And pictures in our eyes to get
    Was all our propagation.

    As, 'twixt two equal armies, Fate
    Suspends uncertain victory,
    Our souls—which to advance their state,
    Were gone out—hung 'twixt her and me.

    And whilst our souls negotiate there,
    We like sepulchral statues lay ;
    All day, the same our postures were,
    And we said nothing, all the day.

    If any, so by love refined,
    That he soul's language understood,
    And by good love were grown all mind,
    Within convenient distance stood,

    He—though he knew not which soul spake,
    Because both meant, both spake the same—
    Might thence a new concoction take,
    And part far purer than he came.

    This ecstasy doth unperplex
    (We said) and tell us what we love ;
    We see by this, it was not sex ;
    We see, we saw not, what did move :

    But as all several souls contain
    Mixture of things they know not what,
    Love these mix'd souls doth mix again,
    And makes both one, each this, and that.

    A single violet transplant,
    The strength, the colour, and the size—
    All which before was poor and scant—
    Redoubles still, and multiplies.

    When love with one another so
    Interanimates two souls,
    That abler soul, which thence doth flow,
    Defects of loneliness controls.

    We then, who are this new soul, know,
    Of what we are composed, and made,
    For th' atomies of which we grow
    Are souls, whom no change can invade.

    But, O alas ! so long, so far,
    Our bodies why do we forbear?
    They are ours, though not we ; we are
    Th' intelligences, they the spheres.

    We owe them thanks, because they thus
    Did us, to us, at first convey,
    Yielded their senses' force to us,
    Nor are dross to us, but allay.

    On man heaven's influence works not so,
    But that it first imprints the air ;
    For soul into the soul may flow,
    Though it to body first repair.

    As our blood labours to beget
    Spirits, as like souls as it can ;
    Because such fingers need to knit
    That subtle knot, which makes us man ;

    So must pure lovers' souls descend
    To affections, and to faculties,
    Which sense may reach and apprehend,
    Else a great prince in prison lies.

    To our bodies turn we then, that so
    Weak men on love reveal'd may look ;
    Love's mysteries in souls do grow,
    But yet the body is his book.

    And if some lover, such as we,
    Have heard this dialogue of one,
    Let him still mark us, he shall see
    Small change when we're to bodies gone.

    by John Donne

    STAND still, and I will read to thee
    A lecture, Love, in Love's philosophy.
    These three hours that we have spent,
    Walking here, two shadows went
    Along with us, which we ourselves produced.
    But, now the sun is just above our head,
    We do those shadows tread,
    And to brave clearness all things are reduced.
    So whilst our infant loves did grow,
    Disguises did, and shadows, flow
    From us and our cares ; but now 'tis not so.

    That love hath not attain'd the highest degree,
    Which is still diligent lest others see.

    Except our loves at this noon stay,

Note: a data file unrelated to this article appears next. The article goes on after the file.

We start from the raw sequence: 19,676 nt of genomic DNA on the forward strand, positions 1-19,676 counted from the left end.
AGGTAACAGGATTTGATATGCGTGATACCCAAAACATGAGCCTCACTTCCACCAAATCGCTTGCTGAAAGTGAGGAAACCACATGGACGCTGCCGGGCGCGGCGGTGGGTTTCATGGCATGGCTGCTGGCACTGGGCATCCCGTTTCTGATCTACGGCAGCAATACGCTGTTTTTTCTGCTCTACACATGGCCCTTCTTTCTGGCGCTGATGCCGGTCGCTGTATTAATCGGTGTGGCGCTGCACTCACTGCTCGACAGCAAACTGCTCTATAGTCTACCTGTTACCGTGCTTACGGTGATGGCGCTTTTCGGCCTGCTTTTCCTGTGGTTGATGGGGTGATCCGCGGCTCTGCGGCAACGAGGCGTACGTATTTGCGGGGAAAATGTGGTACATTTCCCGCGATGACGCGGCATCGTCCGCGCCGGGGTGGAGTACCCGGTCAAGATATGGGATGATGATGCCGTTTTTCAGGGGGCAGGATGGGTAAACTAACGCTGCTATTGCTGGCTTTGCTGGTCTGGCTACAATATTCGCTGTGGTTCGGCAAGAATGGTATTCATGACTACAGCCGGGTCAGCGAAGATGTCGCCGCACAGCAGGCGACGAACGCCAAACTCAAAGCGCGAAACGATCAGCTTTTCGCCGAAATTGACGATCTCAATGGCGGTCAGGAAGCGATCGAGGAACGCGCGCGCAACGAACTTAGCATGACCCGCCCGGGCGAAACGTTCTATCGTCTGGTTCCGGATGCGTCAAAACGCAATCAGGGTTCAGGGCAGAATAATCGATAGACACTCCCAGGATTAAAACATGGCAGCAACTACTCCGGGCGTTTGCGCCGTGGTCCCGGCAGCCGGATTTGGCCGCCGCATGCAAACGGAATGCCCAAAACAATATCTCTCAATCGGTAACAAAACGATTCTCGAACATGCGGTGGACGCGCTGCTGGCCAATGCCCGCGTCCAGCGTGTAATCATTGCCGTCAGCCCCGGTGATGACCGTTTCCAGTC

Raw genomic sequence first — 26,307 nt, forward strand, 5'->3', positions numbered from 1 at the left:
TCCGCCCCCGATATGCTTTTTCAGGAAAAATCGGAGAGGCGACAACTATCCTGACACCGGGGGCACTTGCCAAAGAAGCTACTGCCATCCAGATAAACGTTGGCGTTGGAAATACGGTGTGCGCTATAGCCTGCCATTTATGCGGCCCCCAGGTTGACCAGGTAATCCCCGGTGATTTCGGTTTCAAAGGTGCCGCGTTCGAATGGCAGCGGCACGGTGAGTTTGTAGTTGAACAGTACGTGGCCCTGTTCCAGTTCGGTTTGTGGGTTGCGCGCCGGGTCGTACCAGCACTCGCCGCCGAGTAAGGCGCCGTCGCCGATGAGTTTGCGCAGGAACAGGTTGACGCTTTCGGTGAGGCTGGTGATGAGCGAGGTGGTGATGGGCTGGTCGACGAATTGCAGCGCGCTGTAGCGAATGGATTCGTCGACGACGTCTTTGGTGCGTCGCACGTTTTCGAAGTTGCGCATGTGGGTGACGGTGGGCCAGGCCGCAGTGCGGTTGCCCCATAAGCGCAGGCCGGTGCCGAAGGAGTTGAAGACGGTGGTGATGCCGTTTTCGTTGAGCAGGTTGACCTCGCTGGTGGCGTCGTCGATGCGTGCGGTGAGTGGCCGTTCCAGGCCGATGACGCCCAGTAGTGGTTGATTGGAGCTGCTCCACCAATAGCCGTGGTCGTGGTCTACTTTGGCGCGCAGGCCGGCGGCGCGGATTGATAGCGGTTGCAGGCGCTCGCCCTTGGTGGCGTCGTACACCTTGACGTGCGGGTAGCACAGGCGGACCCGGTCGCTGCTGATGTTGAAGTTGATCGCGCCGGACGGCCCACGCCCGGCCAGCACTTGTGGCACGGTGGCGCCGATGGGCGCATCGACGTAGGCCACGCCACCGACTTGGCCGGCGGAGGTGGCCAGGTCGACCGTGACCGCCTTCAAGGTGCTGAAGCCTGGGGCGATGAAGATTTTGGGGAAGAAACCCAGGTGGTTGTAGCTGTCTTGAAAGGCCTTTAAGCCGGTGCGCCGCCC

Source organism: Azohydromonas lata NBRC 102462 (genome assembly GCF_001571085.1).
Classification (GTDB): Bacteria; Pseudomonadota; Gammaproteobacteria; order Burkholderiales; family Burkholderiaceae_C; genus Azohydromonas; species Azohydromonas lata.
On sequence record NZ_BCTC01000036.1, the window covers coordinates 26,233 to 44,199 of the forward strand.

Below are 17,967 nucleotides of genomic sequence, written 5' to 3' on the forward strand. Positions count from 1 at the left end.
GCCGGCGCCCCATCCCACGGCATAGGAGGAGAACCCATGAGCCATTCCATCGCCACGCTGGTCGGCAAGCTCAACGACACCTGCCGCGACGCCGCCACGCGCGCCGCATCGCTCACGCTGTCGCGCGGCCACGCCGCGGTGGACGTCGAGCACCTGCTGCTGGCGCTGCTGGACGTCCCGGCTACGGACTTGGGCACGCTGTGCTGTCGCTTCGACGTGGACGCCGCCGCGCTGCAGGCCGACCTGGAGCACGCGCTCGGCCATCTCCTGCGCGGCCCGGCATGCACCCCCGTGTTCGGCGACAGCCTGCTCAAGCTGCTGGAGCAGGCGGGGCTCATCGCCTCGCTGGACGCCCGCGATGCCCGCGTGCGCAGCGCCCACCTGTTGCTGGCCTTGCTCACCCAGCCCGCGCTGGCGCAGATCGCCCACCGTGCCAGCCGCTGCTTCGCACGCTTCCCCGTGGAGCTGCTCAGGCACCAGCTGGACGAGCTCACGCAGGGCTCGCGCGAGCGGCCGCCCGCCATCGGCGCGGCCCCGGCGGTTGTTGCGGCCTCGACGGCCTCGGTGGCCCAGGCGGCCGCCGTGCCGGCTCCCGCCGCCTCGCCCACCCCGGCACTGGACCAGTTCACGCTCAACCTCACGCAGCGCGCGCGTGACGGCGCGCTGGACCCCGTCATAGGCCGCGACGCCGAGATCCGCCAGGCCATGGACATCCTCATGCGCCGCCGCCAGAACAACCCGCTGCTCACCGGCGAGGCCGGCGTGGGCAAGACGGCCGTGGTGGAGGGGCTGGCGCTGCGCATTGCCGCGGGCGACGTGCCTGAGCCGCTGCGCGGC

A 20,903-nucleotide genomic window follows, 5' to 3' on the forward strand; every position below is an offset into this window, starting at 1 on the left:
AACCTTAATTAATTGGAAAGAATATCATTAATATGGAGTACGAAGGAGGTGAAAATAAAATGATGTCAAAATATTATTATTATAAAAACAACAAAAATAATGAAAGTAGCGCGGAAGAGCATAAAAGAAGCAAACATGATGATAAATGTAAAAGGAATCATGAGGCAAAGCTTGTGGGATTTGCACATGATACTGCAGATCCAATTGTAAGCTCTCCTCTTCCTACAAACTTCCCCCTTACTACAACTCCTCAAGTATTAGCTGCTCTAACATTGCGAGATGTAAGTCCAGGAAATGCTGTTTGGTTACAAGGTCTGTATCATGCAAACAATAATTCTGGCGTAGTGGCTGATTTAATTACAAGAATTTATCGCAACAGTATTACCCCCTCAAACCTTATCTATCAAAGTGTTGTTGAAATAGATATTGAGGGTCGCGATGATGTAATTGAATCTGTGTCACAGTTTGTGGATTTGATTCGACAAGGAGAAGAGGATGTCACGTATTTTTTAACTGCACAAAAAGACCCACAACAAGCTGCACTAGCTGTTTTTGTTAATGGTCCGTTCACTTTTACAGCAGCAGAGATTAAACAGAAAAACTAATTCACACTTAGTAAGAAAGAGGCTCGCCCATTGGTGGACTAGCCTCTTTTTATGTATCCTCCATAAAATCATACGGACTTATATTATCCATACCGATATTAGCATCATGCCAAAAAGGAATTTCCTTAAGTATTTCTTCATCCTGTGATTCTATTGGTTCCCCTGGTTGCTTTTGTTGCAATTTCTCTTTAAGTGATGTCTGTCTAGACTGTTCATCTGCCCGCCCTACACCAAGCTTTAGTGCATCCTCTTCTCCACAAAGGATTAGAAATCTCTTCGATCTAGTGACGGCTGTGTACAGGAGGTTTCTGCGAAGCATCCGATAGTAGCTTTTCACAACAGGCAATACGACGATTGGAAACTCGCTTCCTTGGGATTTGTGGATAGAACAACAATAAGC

We shall new shadows make the other way.
    As the first were made to blind
    Others, these which come behind
    Will work upon ourselves, and blind our eyes.
    If our loves faint, and westerwardly decline,
    To me thou, falsely, thine
    And I to thee mine actions shall disguise.
    The morning shadows wear away,
    But these grow longer all the day ;
    But O ! love's day is short, if love decay.

    Love is a growing, or full constant light,
    And his short minute, after noon, is night.
    Last edited by MorpheusSandman; 03-30-2011 at 10:15 PM.
    "As far as we can discern, the sole purpose of human existence is to kindle a light of meaning in the darkness of mere being." --Carl Gustav Jung

    "To absent friends, lost loves, old gods, and the season of mists; and may each and every one of us always give the devil his due." --Neil Gaiman; The Sandman Vol. 4: Season of Mists

    "I'm on my way, from misery to happiness today. Uh-huh, uh-huh, uh-huh, uh-huh" --The Proclaimers

  13. #13
    Registered User Judas130's Avatar
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    to borrow from Eliot's conception of a 'classic' writer in relation to Virgil, there are - according to Eliot - two things that a writer can boil down to:

    i) the work realises the genius of the poet
    ii) the work realises the genius of the language

    Unfortunately, most of my favourite poets fall into the first. Donne and his metaphysical look-what-I-can-do mentality is just too attractive. Donne is fearless. Shakespeare - due to the work of evaluation, national canon-making, scholarship - has fallen into the first also. Byron - fantastic - definately hard for many to read without reading the 'author' behind the text: Byron is playing with you when you do this. Byron takes his celebrity and he savages it. Brilliantly satirical, ironic, etc.

    Pope. so boring to so many. but i'll always cherish him for Eloise to Abelard.

    My favourite poet is Marlowe.
    "Truth is not an unveiling which destroys the secret, but the revelation which does it justice." - Walter Benjamin

  14. #14
    King of Dreams MorpheusSandman's Avatar
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    ^ I don't recall reading that from Eliot (genius of the poet VS genius of the language), though I'm curious as to his reasons behind the separation and his categorizations. I can't imagine a poet realizing his own genius could do so without realizing the genius of the language, because poetry boils down to the art of language, and how you could express personal genius through an art-form that's about language without it capitalizing on the language escapes me. Shakespeare, especially, had an unparalleled mastery of language in all its forms.
    "As far as we can discern, the sole purpose of human existence is to kindle a light of meaning in the darkness of mere being." --Carl Gustav Jung

    "To absent friends, lost loves, old gods, and the season of mists; and may each and every one of us always give the devil his due." --Neil Gaiman; The Sandman Vol. 4: Season of Mists

    "I'm on my way, from misery to happiness today. Uh-huh, uh-huh, uh-huh, uh-huh" --The Proclaimers

  15. #15
    Pro Libertate L.M. The Third's Avatar
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    Someone simply has to mention the genius of Emily Dickinson before we go any further! I never have one favorite poet for long, but my most recent obsessions have been Donne and Milton. Older favorites that I haven't read much of lately are Wordsworth and Tennyson. And I have a strong feeling I'm going to become especially fond of Browning and Yeats.